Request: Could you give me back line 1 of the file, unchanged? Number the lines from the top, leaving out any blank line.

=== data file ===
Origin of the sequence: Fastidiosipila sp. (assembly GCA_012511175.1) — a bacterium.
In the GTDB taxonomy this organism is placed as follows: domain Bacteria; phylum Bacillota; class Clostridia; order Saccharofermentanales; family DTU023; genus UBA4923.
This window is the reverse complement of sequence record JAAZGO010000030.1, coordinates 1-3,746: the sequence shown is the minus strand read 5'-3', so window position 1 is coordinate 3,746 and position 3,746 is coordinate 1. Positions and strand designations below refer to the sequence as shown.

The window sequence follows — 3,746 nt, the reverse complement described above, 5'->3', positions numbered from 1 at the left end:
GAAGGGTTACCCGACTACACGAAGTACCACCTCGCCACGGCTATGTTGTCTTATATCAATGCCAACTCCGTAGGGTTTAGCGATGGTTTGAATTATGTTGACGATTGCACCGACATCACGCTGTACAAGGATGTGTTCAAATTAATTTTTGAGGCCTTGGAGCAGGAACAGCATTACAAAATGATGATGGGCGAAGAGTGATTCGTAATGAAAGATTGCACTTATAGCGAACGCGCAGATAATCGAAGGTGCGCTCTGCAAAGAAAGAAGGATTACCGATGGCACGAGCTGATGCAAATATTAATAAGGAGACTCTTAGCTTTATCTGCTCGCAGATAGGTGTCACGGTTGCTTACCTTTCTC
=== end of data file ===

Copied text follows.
Origin of the sequence: Fastidiosipila sp. (assembly GCA_012511175.1) — a bacterium.